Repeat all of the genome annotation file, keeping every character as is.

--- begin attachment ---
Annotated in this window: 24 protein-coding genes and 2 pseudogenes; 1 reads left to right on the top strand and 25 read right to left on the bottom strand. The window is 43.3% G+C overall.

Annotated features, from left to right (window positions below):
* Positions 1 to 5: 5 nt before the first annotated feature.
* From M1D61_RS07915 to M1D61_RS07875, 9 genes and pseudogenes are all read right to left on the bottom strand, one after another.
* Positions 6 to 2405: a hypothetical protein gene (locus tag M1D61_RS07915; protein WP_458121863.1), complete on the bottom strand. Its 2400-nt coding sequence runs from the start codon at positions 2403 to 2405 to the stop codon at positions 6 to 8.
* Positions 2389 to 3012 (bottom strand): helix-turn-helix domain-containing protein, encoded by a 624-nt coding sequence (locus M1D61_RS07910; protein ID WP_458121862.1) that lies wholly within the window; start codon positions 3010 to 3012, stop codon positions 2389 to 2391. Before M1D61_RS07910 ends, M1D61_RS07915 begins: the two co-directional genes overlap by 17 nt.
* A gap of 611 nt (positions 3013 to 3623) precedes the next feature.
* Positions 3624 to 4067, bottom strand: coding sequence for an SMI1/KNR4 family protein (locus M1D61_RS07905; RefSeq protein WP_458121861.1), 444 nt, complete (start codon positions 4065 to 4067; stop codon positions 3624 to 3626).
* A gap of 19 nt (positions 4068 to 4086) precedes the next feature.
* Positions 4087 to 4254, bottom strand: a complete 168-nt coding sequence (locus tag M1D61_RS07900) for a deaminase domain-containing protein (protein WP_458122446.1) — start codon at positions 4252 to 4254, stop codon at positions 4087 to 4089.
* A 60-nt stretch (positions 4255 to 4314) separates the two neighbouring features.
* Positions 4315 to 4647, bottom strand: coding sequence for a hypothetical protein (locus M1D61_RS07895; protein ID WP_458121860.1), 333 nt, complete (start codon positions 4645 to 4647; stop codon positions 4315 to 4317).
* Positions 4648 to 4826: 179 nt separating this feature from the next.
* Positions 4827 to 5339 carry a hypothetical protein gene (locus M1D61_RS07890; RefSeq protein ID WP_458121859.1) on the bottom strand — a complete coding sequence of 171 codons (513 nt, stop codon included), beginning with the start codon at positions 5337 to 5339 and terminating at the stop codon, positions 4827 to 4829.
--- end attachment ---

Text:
Annotated in this window: 24 protein-coding genes and 2 pseudogenes; 1 reads left to right on the top strand and 25 read right to left on the bottom strand. The window is 43.3% G+C overall.

Annotated features, from left to right (window positions below):
* Positions 1 to 5: 5 nt before the first annotated feature.
* From M1D61_RS07915 to M1D61_RS07875, 9 genes and pseudogenes are all read right to left on the bottom strand, one after another.
* Positions 6 to 2405: a hypothetical protein gene (locus tag M1D61_RS07915; protein WP_458121863.1), complete on the bottom strand. Its 2400-nt coding sequence runs from the start codon at positions 2403 to 2405 to the stop codon at positions 6 to 8.
* Positions 2389 to 3012 (bottom strand): helix-turn-helix domain-containing protein, encoded by a 624-nt coding sequence (locus M1D61_RS07910; protein ID WP_458121862.1) that lies wholly within the window; start codon positions 3010 to 3012, stop codon positions 2389 to 2391. Before M1D61_RS07910 ends, M1D61_RS07915 begins: the two co-directional genes overlap by 17 nt.
* A gap of 611 nt (positions 3013 to 3623) precedes the next feature.
* Positions 3624 to 4067, bottom strand: coding sequence for an SMI1/KNR4 family protein (locus M1D61_RS07905; RefSeq protein WP_458121861.1), 444 nt, complete (start codon positions 4065 to 4067; stop codon positions 3624 to 3626).
* A gap of 19 nt (positions 4068 to 4086) precedes the next feature.
* Positions 4087 to 4254, bottom strand: a complete 168-nt coding sequence (locus tag M1D61_RS07900) for a deaminase domain-containing protein (protein WP_458122446.1) — start codon at positions 4252 to 4254, stop codon at positions 4087 to 4089.
* A 60-nt stretch (positions 4255 to 4314) separates the two neighbouring features.
* Positions 4315 to 4647, bottom strand: coding sequence for a hypothetical protein (locus M1D61_RS07895; protein ID WP_458121860.1), 333 nt, complete (start codon positions 4645 to 4647; stop codon positions 4315 to 4317).
* Positions 4648 to 4826: 179 nt separating this feature from the next.
* Positions 4827 to 5339 carry a hypothetical protein gene (locus M1D61_RS07890; RefSeq protein ID WP_458121859.1) on the bottom strand — a complete coding sequence of 171 codons (513 nt, stop codon included), beginning with the start codon at positions 5337 to 5339 and terminating at the stop codon, positions 4827 to 4829.